March 2024

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Developing an equitable assessment practice is challenging even when using a high-quality standards-based curriculum such as CPM.

You have probably taught a student who had an accommodation for taking math assessments. Maybe the student leaves the room during the assessment to take the test in a different location, or maybe they have someone read every problem to them, or they have extra time. Then, despite these accommodations, the student still is unsuccessful. You may think that offering retakes seems pointless because of a belief that the student just does not seem to be able to demonstrate their true understanding on the traditional paper and pencil assessment.

In the example above, the accommodated student is unable to reach their full potential. It is important to recognize that being equitable—creating opportunities for all students to reach their full potential in mathematics—is an ongoing process that requires consistent reflection.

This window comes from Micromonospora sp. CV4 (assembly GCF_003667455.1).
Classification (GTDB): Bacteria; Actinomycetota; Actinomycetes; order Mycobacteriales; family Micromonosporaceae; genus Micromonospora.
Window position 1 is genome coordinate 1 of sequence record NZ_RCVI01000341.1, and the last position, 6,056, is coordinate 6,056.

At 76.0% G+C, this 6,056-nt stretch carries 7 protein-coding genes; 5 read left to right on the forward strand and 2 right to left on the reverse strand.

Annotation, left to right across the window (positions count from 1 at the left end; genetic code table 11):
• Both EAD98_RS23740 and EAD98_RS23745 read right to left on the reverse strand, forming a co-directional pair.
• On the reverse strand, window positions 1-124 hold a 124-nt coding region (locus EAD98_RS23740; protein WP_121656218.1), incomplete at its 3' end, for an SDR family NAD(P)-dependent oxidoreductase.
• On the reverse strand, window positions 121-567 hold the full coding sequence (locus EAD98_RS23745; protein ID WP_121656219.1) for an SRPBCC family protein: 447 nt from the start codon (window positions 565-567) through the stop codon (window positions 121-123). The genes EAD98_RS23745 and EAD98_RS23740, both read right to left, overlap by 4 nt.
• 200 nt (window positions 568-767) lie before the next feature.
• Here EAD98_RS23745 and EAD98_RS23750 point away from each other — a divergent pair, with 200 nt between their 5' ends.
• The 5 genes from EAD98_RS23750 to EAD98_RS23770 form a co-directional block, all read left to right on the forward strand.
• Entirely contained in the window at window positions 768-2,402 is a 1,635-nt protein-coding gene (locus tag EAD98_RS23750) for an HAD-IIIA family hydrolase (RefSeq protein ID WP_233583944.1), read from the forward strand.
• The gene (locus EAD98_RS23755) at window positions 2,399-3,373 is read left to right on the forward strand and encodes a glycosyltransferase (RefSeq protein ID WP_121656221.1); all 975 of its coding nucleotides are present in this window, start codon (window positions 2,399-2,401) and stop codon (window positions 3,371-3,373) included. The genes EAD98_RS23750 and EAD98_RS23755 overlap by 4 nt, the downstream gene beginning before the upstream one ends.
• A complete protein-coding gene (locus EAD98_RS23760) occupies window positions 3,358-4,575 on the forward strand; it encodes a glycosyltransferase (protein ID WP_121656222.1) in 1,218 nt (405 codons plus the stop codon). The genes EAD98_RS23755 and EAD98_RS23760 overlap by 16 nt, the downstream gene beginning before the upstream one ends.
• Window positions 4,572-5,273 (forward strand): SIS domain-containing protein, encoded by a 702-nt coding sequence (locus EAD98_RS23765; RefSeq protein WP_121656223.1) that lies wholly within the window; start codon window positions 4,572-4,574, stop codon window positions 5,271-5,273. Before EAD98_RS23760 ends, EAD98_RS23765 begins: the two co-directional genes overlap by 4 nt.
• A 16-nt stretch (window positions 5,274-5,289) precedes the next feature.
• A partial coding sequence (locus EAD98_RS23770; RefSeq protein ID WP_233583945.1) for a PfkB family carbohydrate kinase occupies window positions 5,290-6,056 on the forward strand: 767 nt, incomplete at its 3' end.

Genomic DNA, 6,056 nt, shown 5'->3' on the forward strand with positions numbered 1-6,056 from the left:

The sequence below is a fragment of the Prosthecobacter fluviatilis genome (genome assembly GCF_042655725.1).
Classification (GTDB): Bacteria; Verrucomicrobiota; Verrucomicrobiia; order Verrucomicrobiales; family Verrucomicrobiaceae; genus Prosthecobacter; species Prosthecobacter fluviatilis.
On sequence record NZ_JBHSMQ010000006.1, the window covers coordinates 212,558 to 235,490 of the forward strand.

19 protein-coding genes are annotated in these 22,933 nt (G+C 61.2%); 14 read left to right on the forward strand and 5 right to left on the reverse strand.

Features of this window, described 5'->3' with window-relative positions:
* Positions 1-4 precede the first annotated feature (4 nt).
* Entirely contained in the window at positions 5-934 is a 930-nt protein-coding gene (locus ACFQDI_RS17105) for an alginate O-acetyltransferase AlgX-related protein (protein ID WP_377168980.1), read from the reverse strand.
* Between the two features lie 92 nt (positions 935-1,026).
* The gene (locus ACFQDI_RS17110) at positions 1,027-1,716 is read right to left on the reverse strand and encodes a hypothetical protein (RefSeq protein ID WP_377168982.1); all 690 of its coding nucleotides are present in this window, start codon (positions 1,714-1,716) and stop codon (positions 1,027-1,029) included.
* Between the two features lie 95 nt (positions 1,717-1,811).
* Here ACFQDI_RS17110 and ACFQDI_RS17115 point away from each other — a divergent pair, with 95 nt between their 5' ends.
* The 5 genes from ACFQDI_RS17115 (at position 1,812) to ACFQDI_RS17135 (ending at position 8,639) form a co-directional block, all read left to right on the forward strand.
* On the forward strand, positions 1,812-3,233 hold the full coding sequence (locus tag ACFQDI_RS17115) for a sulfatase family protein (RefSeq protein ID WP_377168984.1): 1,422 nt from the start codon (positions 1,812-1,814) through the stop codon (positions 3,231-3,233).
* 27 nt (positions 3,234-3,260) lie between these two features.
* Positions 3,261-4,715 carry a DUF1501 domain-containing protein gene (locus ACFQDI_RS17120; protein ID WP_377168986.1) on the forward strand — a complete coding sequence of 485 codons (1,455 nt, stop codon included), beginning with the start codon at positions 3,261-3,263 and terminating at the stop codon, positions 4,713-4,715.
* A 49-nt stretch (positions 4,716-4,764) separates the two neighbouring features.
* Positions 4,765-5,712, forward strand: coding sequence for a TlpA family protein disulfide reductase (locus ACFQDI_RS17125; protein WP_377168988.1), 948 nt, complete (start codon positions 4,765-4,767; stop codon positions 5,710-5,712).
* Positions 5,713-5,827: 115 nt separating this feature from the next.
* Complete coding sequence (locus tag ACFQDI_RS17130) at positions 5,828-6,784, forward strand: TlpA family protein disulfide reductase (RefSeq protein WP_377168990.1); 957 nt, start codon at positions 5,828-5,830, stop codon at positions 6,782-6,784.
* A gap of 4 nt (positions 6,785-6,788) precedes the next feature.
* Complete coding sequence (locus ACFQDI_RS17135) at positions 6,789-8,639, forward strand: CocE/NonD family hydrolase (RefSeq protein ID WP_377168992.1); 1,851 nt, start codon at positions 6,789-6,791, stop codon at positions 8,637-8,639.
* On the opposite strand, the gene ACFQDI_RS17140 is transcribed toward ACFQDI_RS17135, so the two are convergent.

To be sure, using CPM as intended provides a huge first step with equitable instruction, but there are still roadblocks that may inhibit a student from reaching their full potential in a CPM classroom. One of these roadblocks might be a belief that equity is the same thing as equality, and similarly, that paper-and-pencil tests give objective measurements of what students know and can do. 

Different Students, Different Strengths

Different students have different strengths and ways of demonstrating their understanding. Knowing that there are differences, does it make sense to give traditional paper-and-pencil tests to each student? Is that equitable?

The practice of giving all students the same type of assessment may be neither equitable nor productive in motivating all students to learn. In some cases, giving a test seems to be more about compliance than identifying understanding. Yet, we continue to use this practice because we believe it is an objective measurement, making it an equal and therefore equitable practice. But there is no one-size-fits-all assessment practice that can help all students reach their full potential. We can, in fact, say that this practice is not equitable because students with accommodations frequently have to retest, take more time to test, or have other accommodations, putting more work on both the student and the teachers. This extra work highlights the shortcomings of the traditional paper-and-pencil tests.